How to ride a good working trot

This pace comes between collected and medium trot and is ridden in Prelim and Novice tests. It needs to be established before you train for collected trot, which appears in Elementary tests and above. At Prelim, Novice and Young Horse level your horse should be in good balance and self-carriage, soft in the hand and working easily in an outline. He should also be in front of your leg in a forwards and willing manner in all movements, including circles, changes of rein and through the corners, showing loose, free, active steps with his hocks pushing under with impulsion, elasticity and expression.

Developing your working trot

The aim with working trot is not to rush your horse out of his rhythm, as it’s all about regularity and swing.

Transitions are key to helping improve all aspects of this trot, such as teaching your horse to push in the upwards transition, stay in better self-carriage in the downwards transition, keep a regular rhythm and develop his balance. It’s all about repetition. Do as many transitions as you can in each schooling session and, when you think you’ve done enough, do a few more. Walk to trot to walk, and halt to trot to halt are useful. Also, think about varying where you ask for the transitions so your horse doesn’t start to anticipate.

Make some transitions quick, so you only stay in trot for a few strides, as this will engage your horse’s hindquarters. With others, ride the full arena or a 20m circle before the downward transition, as staying in trot for longer will help develop his rhythm. Ensure that when you ask for trot, your horse responds to the aids immediately and also comes back to you quickly in the downwards transition.

Collected trot

Don’t think of collected trot as going slower. Instead you’re containing the trot, making it shorter, but with the same energy, impulsion and elasticity as the working trot – just more together.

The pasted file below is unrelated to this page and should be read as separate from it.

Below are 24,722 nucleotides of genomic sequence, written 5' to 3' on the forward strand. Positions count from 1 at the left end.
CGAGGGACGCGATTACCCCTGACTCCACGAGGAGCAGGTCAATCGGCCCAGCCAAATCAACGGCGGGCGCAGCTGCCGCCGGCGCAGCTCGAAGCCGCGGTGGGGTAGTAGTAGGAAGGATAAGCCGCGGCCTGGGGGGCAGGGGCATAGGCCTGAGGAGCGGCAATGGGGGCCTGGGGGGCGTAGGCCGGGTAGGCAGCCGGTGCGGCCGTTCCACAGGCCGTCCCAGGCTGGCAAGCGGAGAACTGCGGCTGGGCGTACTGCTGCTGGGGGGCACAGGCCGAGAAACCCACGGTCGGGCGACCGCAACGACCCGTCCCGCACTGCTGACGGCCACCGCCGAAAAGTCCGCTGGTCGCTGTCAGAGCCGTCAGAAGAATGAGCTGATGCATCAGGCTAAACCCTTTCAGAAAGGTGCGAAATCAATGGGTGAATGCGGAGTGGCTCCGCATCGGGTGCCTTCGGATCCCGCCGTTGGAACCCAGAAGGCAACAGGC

Your horse should remain in a correct outline and self-carriage, but think of collected trot as allowing you to bring him more ‘up together.’ You’re encouraging him to lift though his shoulder, while his hind leg reaches under his body. Riding a correct collected trot is important as it’s much easier for your horse to do a 10m circle, shoulder-in and leg-yield, etc in a short, quick gait. In effect you’re making his work easier.

Developing your collected trot

It’s important not to slow your horse down when asking for collected trot. Instead, teach him to shorten his steps, but stay quick in the rhythm.

As with a lot of training it’s all about transitions. Start by riding from trot to walk and then from trot to a ‘nearly walk’, then ride forwards again, and build on that.

Don’t stay in collected trot for too long, instead collect your horse for a few strides, then ride forwards again. As he gets stronger you can ask for more. It’s better to do three or four good steps and then stop and praise him, instead of staying in collected until he gets tired. You’ll know when the trot is developing as you’ll feel as though you’ve suddenly found power steering as your horse becomes lighter
in front and easier to manoeuvre.

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